Nearly seven years after the provincial government declared the McAbee Fossil Beds east of Cache Creek a heritage site, and closed the beds to the public, the site is getting ready to welcome visitors once more, with a soft opening on Friday, June 21.
“We’re calling it a soft opening because there are a lot of unknowns,” says Deb Arnott, general manager of Community Futures Sun Country. She was one of the founders of the McAbee Working Group in April 2016, which was comprised of local volunteers attempting to see the McAbee site developed and reopened.
The group received funding to have a business plan created and do some work at the site. Due to a number of factors — including the 2017 wildfires — work was delayed, but Arnott says that the site is almost ready to start receiving visitors who want to learn more about its 53-million-year-old fossils and its Indigenous history.
Two youth from the Bonaparte Band have been working at the site, and will be there to greet visitors, show them around the site on newly-constructed trails, explain its history, and answer questions. Arnott says they will also be asking for feedback from visitors.
“This is our exploratory year,” she explains. “The youth will talk to visitors, ask them why they came there, and what they’d like to see. We’ll get feedback and data so that we can plan for the future. We’re open to advice.”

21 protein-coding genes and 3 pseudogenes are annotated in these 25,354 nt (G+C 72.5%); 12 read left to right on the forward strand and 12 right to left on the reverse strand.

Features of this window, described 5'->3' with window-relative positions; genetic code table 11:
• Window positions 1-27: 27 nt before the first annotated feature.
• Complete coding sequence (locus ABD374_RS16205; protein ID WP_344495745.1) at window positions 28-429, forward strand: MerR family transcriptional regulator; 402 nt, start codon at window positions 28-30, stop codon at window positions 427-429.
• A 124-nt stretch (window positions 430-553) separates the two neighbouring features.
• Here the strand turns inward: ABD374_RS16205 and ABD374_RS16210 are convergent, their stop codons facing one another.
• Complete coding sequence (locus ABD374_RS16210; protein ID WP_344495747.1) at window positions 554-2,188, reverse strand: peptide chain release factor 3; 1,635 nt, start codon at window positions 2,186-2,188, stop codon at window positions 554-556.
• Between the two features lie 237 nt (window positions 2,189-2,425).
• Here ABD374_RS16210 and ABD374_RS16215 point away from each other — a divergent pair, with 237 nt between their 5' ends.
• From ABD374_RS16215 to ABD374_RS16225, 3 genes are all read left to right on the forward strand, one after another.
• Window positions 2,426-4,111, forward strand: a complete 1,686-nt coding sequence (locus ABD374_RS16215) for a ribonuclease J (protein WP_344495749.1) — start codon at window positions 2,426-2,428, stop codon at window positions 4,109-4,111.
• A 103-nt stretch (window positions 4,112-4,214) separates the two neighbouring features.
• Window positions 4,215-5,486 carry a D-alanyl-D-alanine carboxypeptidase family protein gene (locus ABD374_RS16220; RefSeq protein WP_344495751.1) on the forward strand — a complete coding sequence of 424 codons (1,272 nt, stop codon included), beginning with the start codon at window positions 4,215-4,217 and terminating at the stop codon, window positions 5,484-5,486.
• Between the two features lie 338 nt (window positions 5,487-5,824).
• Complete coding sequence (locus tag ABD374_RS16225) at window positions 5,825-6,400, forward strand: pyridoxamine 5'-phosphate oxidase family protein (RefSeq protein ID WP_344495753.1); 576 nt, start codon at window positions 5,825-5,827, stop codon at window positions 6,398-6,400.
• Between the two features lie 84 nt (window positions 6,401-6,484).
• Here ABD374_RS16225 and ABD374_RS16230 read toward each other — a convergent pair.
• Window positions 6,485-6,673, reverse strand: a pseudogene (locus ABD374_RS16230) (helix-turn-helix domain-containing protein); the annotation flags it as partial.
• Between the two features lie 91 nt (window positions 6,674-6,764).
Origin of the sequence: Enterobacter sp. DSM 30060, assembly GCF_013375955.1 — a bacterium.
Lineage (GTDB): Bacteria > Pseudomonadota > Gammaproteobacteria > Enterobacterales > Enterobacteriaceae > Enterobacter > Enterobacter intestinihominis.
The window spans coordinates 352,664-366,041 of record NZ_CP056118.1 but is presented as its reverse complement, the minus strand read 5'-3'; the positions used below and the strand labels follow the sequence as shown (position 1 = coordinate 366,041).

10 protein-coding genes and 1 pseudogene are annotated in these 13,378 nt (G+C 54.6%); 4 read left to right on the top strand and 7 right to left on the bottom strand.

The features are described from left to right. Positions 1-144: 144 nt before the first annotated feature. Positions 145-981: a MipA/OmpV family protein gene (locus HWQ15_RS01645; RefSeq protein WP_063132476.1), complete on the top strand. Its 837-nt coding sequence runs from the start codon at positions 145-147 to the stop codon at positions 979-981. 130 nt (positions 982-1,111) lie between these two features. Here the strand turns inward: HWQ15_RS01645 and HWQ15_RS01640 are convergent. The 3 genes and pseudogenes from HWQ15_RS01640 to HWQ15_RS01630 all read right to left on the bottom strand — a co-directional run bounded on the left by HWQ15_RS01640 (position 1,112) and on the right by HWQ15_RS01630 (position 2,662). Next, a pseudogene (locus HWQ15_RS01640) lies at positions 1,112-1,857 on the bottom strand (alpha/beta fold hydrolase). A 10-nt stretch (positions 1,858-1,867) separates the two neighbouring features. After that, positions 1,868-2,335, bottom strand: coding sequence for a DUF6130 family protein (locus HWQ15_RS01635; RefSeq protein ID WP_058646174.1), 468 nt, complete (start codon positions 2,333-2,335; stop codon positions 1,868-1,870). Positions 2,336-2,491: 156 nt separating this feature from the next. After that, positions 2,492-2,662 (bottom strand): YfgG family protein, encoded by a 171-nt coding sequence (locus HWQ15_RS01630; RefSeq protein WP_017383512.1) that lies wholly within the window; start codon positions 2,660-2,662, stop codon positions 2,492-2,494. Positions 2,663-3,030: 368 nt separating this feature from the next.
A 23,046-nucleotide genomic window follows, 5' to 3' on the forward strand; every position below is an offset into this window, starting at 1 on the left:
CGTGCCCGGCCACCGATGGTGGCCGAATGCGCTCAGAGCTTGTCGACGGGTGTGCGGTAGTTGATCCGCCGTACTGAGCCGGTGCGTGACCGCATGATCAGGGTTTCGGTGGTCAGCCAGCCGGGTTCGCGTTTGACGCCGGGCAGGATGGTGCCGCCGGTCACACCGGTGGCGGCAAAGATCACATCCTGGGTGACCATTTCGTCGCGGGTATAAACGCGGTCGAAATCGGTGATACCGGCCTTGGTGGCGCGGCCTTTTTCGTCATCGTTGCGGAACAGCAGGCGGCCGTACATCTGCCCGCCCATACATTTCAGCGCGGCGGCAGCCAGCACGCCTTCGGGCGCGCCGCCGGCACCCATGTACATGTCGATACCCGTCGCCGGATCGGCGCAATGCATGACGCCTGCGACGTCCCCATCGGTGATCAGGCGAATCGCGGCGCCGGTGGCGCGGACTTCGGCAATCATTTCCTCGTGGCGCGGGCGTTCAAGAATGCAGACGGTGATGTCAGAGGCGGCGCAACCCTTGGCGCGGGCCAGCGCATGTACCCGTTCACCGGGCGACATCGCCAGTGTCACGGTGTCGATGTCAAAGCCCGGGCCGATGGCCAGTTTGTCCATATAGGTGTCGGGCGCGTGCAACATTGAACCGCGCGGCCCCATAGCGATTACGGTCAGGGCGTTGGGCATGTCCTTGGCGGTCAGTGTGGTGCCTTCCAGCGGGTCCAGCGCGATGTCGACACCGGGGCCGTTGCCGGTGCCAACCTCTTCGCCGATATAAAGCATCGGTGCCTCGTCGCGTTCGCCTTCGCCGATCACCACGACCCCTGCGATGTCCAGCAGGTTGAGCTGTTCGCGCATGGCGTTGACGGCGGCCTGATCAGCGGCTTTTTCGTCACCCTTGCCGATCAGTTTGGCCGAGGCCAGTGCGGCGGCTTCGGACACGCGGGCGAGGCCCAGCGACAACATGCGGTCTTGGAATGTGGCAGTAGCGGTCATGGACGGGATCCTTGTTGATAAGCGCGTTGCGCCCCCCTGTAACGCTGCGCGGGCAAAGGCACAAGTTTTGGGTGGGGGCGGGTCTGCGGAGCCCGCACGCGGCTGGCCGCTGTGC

Arnott says that everyone is welcome to the June 21 opening, which starts at 10 a.m. and will include different speakers — including Indigenous leaders and elders — sharing their stories about the site. After that the site will be open from 10 a.m. to 5 p.m. Thursday through Monday, and Arnott says there will be no charge for access.
“We’re trying to build awareness of the site, and we want the community to feel a part of it. That’s what will make it a success.”
In addition to the new trails, there will be picnic tables at the site, as well as a pit toilet, potable water, and a shelter for protection from the elements. Gravel will be put down in the parking lot, and new fencing and a new gate will be erected. Arnott says that if there is a slow day with few visitors, the two youth at the site can work on the trails.
“They’ve both worked at the site in the past. They’ve studied its plants and fossils, know how everything fits in with Indigenous culture, and been a big part of the work there. We want them to take ownership and leadership of the site.”
Funding for the youth is being provided by the Heritage Branch, and stewardship is being provided by Community Futures Sun Country. Arnott says that funding for the students is only in place for this summer, as they gather information. After that she says they will see what worked and what didn’t work.
“Our goal is to have it open as long as possible [this year], while our long-term goal is to have a permanent centre there. The business plan developed for the McAbee Working Group is being used as a blueprint. We need to decide what structures we want to see there, what the cost would be, and what kind of funding we need.”
The McAbee Fossil Beds are part of a former lake bed that was deposited more than 50 million years ago. Over time insects, leaves, feathers, pollen, and more sank to the lake bed, where they were covered by layers of fine silt and preserved as fossils. The site is recognized as containing the most diverse array of plants and insects from the Eocene Epoch in the entire province.
The site is also of cultural and historic importance to Indigenous people, and Arnott says she has been meeting regularly with the Bonaparte Band chief and council, as well as community members, to keep them informed. She notes, however, that the site is for everyone.
“It’s a regional project that everyone should benefit from. We all need to benefit from it.”